For hawk-watchers, October is a great month – there is so much diversity! The last of the Broad-winged Hawks have mostly moved through the state but numbers of other Buteos are on the increase. Red-tailed Hawks make up the bulk of many day’s totals for hawk watches around the state with occasional Red-shouldered Hawks mixed in. Feisty accipiters, particularly Sharp-shinned and Cooper’s, are also abundant plus the possibility of an early, juvenile Northern Goshawk is also in the minds of many hawk watchers. Osprey, who are 100% fish-eaters must evacuate the northern portion of their range and move to southern locations with water that doesn’t freeze over. Most Osprey will leave the state by the end of the month. Meanwhile Bald Eagles, who would rather just eat a dead deer than put in the effort to catch itself a fish, are able to overwinter throughout the state and numbers of winter residents should start to build at large lakes and along major rivers. Perhaps the most exciting species to begin its descent on the mountainous portions of the state are Golden Eagles. This past week, many hawk watches around the state reported their first Goldens of the season. Their numbers will continue to build around the state. If you want to see Golden Eagles up-close and personal, I recommend visiting the Allegheny Front Hawk Watch in Bedford County.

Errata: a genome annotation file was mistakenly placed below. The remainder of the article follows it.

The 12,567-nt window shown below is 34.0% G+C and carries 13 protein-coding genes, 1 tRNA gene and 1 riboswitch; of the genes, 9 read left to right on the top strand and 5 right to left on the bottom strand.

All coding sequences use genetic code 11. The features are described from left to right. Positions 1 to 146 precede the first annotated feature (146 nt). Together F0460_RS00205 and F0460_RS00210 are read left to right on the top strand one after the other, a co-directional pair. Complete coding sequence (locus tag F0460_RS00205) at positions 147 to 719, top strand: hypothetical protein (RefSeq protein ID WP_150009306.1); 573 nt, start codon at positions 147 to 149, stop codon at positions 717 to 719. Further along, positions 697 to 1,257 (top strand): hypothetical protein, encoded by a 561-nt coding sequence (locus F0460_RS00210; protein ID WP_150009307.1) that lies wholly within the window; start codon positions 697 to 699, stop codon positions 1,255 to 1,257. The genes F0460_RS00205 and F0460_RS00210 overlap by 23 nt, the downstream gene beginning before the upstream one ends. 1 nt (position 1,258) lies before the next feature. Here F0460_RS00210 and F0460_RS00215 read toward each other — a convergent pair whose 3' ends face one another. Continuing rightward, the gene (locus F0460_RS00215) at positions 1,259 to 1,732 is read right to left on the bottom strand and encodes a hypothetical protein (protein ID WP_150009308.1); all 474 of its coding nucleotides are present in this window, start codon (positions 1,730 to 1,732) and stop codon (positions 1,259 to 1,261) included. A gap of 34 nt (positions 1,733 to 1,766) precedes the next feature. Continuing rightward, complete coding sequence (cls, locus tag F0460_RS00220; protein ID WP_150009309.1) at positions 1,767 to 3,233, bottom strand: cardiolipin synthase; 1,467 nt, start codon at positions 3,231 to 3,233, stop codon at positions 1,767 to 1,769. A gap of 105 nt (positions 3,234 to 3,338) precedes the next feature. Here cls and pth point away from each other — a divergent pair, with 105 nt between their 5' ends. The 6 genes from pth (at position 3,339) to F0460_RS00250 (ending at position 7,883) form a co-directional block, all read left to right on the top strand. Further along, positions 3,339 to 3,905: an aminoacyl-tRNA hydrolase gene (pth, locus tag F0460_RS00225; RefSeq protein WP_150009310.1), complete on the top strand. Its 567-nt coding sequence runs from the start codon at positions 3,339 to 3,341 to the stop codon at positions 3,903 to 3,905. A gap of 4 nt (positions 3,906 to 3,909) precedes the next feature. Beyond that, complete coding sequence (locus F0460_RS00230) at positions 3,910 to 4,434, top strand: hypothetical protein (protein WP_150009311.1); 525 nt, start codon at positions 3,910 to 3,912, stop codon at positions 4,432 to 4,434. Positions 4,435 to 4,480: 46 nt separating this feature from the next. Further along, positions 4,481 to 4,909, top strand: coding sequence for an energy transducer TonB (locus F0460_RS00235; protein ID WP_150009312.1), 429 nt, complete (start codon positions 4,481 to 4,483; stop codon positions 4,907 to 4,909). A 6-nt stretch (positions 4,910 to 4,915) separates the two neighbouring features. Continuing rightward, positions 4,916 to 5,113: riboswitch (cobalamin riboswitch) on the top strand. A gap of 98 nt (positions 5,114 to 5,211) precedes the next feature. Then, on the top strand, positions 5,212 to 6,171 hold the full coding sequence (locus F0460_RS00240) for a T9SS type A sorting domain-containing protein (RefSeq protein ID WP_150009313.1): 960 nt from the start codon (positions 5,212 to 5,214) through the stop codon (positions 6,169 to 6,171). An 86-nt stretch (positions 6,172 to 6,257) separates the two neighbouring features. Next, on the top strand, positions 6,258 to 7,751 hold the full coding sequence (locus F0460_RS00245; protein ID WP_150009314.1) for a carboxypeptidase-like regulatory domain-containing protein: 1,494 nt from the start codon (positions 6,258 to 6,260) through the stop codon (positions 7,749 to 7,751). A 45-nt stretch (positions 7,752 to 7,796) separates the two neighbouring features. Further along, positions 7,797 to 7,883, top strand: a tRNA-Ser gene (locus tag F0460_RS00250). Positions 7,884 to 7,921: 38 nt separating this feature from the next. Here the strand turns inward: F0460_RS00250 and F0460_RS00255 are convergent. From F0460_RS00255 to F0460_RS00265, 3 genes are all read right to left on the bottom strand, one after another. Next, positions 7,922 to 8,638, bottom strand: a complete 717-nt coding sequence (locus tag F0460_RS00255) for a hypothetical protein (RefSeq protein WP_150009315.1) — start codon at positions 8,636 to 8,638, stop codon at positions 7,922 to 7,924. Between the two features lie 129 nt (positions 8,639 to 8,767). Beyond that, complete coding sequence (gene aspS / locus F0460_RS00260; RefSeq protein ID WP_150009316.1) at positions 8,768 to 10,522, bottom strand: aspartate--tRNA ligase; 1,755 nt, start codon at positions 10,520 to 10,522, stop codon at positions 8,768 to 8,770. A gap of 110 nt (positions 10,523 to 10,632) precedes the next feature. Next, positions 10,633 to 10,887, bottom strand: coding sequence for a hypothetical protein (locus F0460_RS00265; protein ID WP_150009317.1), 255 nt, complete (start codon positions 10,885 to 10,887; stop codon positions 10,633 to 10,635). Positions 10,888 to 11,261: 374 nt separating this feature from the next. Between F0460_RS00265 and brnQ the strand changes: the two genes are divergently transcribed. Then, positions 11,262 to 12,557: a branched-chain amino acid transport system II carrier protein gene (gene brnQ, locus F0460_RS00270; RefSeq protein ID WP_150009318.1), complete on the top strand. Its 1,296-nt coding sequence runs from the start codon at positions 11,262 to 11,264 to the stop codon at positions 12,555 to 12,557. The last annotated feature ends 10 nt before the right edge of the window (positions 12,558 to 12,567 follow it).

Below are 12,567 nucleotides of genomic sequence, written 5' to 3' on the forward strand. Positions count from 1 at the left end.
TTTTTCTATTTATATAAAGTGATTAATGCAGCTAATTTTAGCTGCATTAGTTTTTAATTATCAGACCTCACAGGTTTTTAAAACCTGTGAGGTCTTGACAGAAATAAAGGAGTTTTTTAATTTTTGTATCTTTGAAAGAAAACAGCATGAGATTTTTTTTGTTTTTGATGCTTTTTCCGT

October is a great month for falcon diversity as well, with all three species moving through in good numbers. Peregrine Falcons peeked during the first week of October but the chance of seeing one pass a hawk watch is still very high. Merlin and American Kestrels are also pushing through the state in good numbers and many will end their migration here, taking up a winter territory. While out driving around, keep an eye on telephone wires for kestrels and the tops of telephone poles for Merlin.
Ruffed Grouse and Wild Turkey are fairly easy to see this time of the year throughout the state. Ring-necked Pheasant sightings will increase since most areas had thousands of birds released for the hunting season – be sure to wear orange when birding game lands!